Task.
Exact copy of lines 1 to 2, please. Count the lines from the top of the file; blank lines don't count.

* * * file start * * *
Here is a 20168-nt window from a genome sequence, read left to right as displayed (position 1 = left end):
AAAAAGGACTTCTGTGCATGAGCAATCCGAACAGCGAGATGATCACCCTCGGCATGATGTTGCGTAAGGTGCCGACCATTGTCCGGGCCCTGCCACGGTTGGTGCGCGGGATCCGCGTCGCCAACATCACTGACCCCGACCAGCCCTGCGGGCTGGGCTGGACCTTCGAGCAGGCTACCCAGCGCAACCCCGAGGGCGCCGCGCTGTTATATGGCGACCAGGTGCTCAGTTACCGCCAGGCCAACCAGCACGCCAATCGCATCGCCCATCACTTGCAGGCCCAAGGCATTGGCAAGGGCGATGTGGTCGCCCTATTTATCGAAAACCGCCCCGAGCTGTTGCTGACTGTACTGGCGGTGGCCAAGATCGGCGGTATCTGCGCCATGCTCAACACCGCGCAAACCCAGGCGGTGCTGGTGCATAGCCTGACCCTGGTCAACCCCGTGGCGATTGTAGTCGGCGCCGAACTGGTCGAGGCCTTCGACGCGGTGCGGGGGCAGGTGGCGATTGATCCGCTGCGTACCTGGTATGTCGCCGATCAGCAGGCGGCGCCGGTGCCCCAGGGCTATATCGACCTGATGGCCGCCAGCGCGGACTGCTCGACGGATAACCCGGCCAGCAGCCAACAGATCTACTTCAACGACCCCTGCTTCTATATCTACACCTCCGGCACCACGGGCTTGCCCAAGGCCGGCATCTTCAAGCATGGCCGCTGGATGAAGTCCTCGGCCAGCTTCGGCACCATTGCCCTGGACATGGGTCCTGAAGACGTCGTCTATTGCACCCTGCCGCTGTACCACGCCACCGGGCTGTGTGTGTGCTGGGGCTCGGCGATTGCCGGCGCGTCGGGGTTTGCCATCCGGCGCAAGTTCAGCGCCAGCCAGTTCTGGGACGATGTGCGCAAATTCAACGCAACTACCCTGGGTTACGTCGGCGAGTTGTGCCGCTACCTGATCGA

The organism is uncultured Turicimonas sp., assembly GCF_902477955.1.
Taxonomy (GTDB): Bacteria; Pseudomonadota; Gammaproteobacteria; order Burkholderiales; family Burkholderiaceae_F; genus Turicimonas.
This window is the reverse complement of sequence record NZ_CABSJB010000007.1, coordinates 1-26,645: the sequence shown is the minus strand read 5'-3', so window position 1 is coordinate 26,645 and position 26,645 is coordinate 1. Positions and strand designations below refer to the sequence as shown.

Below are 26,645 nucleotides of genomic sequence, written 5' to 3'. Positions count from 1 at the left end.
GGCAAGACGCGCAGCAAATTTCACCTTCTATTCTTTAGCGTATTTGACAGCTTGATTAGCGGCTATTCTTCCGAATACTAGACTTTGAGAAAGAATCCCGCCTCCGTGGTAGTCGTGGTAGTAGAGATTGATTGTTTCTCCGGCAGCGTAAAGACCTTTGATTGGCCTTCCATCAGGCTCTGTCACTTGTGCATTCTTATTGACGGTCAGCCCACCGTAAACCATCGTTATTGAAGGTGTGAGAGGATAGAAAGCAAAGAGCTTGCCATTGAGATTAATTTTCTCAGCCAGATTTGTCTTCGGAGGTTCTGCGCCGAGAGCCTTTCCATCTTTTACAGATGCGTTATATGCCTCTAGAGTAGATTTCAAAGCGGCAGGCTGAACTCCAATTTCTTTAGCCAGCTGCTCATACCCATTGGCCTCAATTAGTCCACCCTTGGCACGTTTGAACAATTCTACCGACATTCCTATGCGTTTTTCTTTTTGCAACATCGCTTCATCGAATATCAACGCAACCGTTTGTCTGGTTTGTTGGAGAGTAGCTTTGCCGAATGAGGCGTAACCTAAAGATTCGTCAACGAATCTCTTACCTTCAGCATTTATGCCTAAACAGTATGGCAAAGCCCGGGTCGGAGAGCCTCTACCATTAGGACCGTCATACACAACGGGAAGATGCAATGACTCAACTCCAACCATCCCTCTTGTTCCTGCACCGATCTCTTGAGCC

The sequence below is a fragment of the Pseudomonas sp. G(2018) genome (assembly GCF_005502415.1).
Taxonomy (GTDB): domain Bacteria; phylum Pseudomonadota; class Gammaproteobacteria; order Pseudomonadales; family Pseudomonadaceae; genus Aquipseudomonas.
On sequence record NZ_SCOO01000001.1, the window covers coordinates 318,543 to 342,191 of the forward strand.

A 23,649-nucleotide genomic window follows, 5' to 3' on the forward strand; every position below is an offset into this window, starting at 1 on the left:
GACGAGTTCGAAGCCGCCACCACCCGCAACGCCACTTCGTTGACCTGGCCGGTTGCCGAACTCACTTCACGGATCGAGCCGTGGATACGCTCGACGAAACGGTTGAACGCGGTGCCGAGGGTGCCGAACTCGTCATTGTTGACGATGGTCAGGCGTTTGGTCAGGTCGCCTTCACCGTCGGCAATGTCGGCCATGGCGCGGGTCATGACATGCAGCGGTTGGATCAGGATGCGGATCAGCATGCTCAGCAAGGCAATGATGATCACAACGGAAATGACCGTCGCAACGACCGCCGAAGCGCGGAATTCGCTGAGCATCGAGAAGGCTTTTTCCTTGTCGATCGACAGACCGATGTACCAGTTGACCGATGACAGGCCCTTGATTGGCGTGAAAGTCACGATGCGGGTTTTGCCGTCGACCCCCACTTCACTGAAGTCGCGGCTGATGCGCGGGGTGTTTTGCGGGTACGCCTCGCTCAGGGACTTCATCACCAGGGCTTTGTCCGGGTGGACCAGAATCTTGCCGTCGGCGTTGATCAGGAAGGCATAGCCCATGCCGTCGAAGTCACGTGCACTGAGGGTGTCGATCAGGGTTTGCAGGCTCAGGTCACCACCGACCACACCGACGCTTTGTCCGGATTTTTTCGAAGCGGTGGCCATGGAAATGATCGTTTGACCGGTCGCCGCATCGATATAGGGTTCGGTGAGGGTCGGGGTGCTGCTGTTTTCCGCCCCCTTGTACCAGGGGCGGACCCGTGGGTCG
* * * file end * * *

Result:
Here is a 20168-nt window from a genome sequence, read left to right as displayed (position 1 = left end):
AAAAAGGACTTCTGTGCATGAGCAATCCGAACAGCGAGATGATCACCCTCGGCATGATGTTGCGTAAGGTGCCGACCATTGTCCGGGCCCTGCCACGGTTGGTGCGCGGGATCCGCGTCGCCAACATCACTGACCCCGACCAGCCCTGCGGGCTGGGCTGGACCTTCGAGCAGGCTACCCAGCGCAACCCCGAGGGCGCCGCGCTGTTATATGGCGACCAGGTGCTCAGTTACCGCCAGGCCAACCAGCACGCCAATCGCATCGCCCATCACTTGCAGGCCCAAGGCATTGGCAAGGGCGATGTGGTCGCCCTATTTATCGAAAACCGCCCCGAGCTGTTGCTGACTGTACTGGCGGTGGCCAAGATCGGCGGTATCTGCGCCATGCTCAACACCGCGCAAACCCAGGCGGTGCTGGTGCATAGCCTGACCCTGGTCAACCCCGTGGCGATTGTAGTCGGCGCCGAACTGGTCGAGGCCTTCGACGCGGTGCGGGGGCAGGTGGCGATTGATCCGCTGCGTACCTGGTATGTCGCCGATCAGCAGGCGGCGCCGGTGCCCCAGGGCTATATCGACCTGATGGCCGCCAGCGCGGACTGCTCGACGGATAACCCGGCCAGCAGCCAACAGATCTACTTCAACGACCCCTGCTTCTATATCTACACCTCCGGCACCACGGGCTTGCCCAAGGCCGGCATCTTCAAGCATGGCCGCTGGATGAAGTCCTCGGCCAGCTTCGGCACCATTGCCCTGGACATGGGTCCTGAAGACGTCGTCTATTGCACCCTGCCGCTGTACCACGCCACCGGGCTGTGTGTGTGCTGGGGCTCGGCGATTGCCGGCGCGTCGGGGTTTGCCATCCGGCGCAAGTTCAGCGCCAGCCAGTTCTGGGACGATGTGCGCAAATTCAACGCAACTACCCTGGGTTACGTCGGCGAGTTGTGCCGCTACCTGATCGA